Shakespeare Connected - Shakespeare and Literary Pilgrimage
8. Shakespeare’s Desk, and fragments cut from it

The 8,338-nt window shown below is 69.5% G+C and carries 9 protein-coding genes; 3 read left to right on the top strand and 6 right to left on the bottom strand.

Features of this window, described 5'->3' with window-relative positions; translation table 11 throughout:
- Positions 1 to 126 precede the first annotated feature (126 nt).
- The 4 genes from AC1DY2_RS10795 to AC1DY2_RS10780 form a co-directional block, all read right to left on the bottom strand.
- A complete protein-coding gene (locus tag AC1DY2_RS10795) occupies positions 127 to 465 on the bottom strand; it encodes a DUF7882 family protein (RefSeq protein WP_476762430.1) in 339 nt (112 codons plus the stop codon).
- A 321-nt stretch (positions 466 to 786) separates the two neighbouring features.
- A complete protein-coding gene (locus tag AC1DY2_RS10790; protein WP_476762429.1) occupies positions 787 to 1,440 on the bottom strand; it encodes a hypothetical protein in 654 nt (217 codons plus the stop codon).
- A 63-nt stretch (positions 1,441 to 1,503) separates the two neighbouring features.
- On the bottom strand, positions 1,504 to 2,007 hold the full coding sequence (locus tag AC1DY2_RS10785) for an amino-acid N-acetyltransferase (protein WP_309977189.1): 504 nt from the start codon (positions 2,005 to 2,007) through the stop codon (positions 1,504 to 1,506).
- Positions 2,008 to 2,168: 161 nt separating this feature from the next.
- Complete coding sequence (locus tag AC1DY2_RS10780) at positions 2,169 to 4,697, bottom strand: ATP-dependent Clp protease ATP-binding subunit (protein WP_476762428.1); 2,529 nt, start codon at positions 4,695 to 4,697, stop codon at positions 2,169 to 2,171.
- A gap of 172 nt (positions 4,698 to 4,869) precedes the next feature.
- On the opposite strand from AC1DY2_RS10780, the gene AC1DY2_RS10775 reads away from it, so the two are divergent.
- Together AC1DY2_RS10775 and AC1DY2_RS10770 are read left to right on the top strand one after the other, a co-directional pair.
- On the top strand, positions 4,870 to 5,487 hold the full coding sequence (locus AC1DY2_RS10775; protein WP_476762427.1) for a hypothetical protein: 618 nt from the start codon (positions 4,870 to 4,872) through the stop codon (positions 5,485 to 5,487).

This school desk, traditionally known as ‘Shakespeare’s desk’, was originally to be found in the King Edward VII Grammar School, Stratford, and may be contemporaneous with Shakespeare. At some point the initials WS were carved into the fabric, but this may well have been subsequent elaboration. The desk itself was given to the Birthplace in 1863: The Minutes from A Meeting of the Birthplace Committee at the Town Hall on Thursday 23rd April 1863 state: ‘The Committee are likewise indebted to several other donors for important relics relative to Shakespeare and his native town; amongst these articles may be particularly noticed is “Shakespeare's Desk” lately removed from the Grammar School, and placed in the museum.’ It appears in the catalogue of 1864 which inventoried all the items on display at the Birthplace. This fragment is said to have been sawn off by a former pupil of the Grammar School, presumably before the desk went on display. That said, as this other fragment exemplifies, it was not uncommon for tourists to beg fragments of furniture, surreptitiously hack chips out of doors or windows, snip samples of hangings, or to pick leaves or flowers from the locality and press them; many accounts record the guide either turning a blind eye in exchange for a handsome tip, or outright selling such relics. The porphyry sarcophagus shown as ‘Juliet’s tomb’ in Verona shows the same sort of depredations as does this desk.
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